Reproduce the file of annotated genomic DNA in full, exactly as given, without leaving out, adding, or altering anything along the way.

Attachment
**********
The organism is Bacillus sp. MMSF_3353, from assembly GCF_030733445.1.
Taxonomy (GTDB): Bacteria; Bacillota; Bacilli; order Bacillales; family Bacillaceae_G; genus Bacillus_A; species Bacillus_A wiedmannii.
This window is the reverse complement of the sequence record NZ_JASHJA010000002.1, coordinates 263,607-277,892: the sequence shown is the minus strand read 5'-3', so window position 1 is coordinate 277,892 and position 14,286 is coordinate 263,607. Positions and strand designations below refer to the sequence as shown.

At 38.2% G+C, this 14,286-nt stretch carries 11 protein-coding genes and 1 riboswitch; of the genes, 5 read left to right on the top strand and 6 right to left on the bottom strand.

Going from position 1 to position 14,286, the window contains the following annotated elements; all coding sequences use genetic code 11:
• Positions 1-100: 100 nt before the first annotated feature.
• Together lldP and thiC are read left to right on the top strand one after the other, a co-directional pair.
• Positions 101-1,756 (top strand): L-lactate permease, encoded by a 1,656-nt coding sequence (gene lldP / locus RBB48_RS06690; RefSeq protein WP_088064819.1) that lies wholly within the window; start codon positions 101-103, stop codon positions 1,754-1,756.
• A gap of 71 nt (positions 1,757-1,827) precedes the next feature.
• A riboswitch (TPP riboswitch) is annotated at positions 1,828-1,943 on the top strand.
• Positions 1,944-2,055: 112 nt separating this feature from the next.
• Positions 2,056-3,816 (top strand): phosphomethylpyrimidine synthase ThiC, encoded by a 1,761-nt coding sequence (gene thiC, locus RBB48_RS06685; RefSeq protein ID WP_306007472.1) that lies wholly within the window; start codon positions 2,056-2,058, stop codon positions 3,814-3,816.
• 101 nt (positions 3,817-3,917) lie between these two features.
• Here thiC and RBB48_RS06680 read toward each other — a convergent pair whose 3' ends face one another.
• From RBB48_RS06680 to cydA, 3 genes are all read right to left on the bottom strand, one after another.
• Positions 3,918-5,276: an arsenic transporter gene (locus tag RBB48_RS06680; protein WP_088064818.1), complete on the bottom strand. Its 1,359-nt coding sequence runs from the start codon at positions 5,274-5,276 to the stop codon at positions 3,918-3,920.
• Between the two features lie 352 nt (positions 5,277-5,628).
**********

The organism is Bacillus sp. MMSF_3353, from assembly GCF_030733445.1.
Taxonomy (GTDB): Bacteria; Bacillota; Bacilli; order Bacillales; family Bacillaceae_G; genus Bacillus_A; species Bacillus_A wiedmannii.
This window is the reverse complement of the sequence record NZ_JASHJA010000002.1, coordinates 263,607-277,892: the sequence shown is the minus strand read 5'-3', so window position 1 is coordinate 277,892 and position 14,286 is coordinate 263,607. Positions and strand designations below refer to the sequence as shown.

At 38.2% G+C, this 14,286-nt stretch carries 11 protein-coding genes and 1 riboswitch; of the genes, 5 read left to right on the top strand and 6 right to left on the bottom strand.

Going from position 1 to position 14,286, the window contains the following annotated elements; all coding sequences use genetic code 11:
• Positions 1-100: 100 nt before the first annotated feature.
• Together lldP and thiC are read left to right on the top strand one after the other, a co-directional pair.
• Positions 101-1,756 (top strand): L-lactate permease, encoded by a 1,656-nt coding sequence (gene lldP / locus RBB48_RS06690; RefSeq protein WP_088064819.1) that lies wholly within the window; start codon positions 101-103, stop codon positions 1,754-1,756.
• A gap of 71 nt (positions 1,757-1,827) precedes the next feature.
• A riboswitch (TPP riboswitch) is annotated at positions 1,828-1,943 on the top strand.
• Positions 1,944-2,055: 112 nt separating this feature from the next.
• Positions 2,056-3,816 (top strand): phosphomethylpyrimidine synthase ThiC, encoded by a 1,761-nt coding sequence (gene thiC, locus RBB48_RS06685; RefSeq protein ID WP_306007472.1) that lies wholly within the window; start codon positions 2,056-2,058, stop codon positions 3,814-3,816.
• 101 nt (positions 3,817-3,917) lie between these two features.
• Here thiC and RBB48_RS06680 read toward each other — a convergent pair whose 3' ends face one another.
• From RBB48_RS06680 to cydA, 3 genes are all read right to left on the bottom strand, one after another.
• Positions 3,918-5,276: an arsenic transporter gene (locus tag RBB48_RS06680; protein WP_088064818.1), complete on the bottom strand. Its 1,359-nt coding sequence runs from the start codon at positions 5,274-5,276 to the stop codon at positions 3,918-3,920.
• Between the two features lie 352 nt (positions 5,277-5,628).